Pyramidal Questions

A characteristic aspect of quizbowl is the use of pyramidal tossups. Pyramidal tossups are questions that are two to four sentences long and filled with a variety of uniquely-identifyingacademic clues about the answer. Clues are arranged in order, with harder clues being placed before easier clues. This allows players who are more knowledgeable about the answer to have uncontested buzzes earlier in a question. Pyramidal questions are a critical factor in reducing the impact of buzzer speed and buzzer races in quizbowl.

Here is an example of a pyramidal tossup:

This composer’s String Quartet No. 14 is a D minor piece inspired by the poem “Death and the Maiden.” This composer of the Great Symphony wrote a Piano Quintet in A major whose fourth movement is based on his earlier (*) lied [LEET], or art song, titled “The Trout.” This composer died of syphilis in 1828, leaving his Symphony No. 8 with just two complete movements. For 10 points, name this composer of the Unfinished Symphony.
ANSWER: Franz Schubert [or Franz Peter Schubert]

This question contains ten to twelve clues about Schubert’s music. The first clue (the “lead-in“) is about a less well-known piece that the player would only encounter through deep interaction with music, such as performing in a chamber ensemble or listening to many CDs. The last clue (the “giveaway“) is about an extremely famous piece with a memorable title. Each clue in between is progressively easier and provides more context. The question makes the desired answer clear throughout the question by repeatedly stating “this composer.” Each clue points the player towards exactly one possible answer (it is “uniquely-identifying“) and is memorable enough to immediately summon the answer in the player’s memory (it is “evocative“). A player who buzzes before the powermark between the words “earlier” and “lied” is rewarded for their knowledge, and is given 15 points instead of 10 points.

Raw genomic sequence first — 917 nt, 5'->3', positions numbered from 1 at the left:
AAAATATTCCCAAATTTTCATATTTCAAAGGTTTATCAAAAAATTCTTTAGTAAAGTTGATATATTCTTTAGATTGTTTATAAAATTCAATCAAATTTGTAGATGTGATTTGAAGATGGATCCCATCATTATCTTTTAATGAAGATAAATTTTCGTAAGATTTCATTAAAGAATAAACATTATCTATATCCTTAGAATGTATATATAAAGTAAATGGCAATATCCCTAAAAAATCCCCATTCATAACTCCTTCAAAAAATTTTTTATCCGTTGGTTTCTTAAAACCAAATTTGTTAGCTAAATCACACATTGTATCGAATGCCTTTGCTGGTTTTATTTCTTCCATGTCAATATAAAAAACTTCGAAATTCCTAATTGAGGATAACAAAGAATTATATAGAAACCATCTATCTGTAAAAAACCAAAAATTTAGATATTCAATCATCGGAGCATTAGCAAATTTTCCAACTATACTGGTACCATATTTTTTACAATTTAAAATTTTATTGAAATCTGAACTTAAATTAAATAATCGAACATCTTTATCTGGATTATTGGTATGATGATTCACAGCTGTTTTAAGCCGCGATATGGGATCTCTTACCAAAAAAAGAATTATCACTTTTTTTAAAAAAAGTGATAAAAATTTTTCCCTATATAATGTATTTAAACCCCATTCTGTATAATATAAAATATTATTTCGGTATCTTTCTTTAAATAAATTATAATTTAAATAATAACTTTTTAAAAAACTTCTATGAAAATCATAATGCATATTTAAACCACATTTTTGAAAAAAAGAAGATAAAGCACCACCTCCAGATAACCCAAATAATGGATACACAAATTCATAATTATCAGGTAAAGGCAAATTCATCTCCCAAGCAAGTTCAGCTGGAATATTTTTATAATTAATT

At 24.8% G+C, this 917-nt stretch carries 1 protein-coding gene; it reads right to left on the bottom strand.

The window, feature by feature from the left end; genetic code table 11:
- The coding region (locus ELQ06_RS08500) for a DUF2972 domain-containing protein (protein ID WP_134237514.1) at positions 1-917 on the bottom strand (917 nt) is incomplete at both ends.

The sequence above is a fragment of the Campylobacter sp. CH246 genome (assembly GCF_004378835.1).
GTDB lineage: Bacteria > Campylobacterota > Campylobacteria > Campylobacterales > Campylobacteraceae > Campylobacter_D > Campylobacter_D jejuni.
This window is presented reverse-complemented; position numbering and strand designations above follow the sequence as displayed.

Question Distribution

A round of quizbowl contains twenty tossups and twenty bonuses on a variety of subjects determined by a fixed distribution. Some subjects appears more frequently than other subjects in a single round, but the amount of any given subject remains the same from round to round. A typical question distribution looks something like the list below.

4 Tossups / 4 Bonuses of Literature
4 Tossups /4 Bonuses History
4/4 Science
3/3 Fine Arts
1/1 Religion
1/1 Mythology
1/1 Thought (Philosophy and Social Science)
1/1 Geography
1/1 Civics, and Current Events

Not every tournament has the same distribution – in particular, NAQT has a very specific and detailed distribution for each of their sets. Some common distribution changes include:

  • a popular culture category for sports, music, movies, etc.
  • tweaking the numbers around by 0.5/0.5 to 1/1
  • combining religion and mythology into an overlapping “belief” category
  • grouping geography, civics, and current events into one category

Past question sets and other materials for study and practice are available for free at, a database of literally thousands of old questions.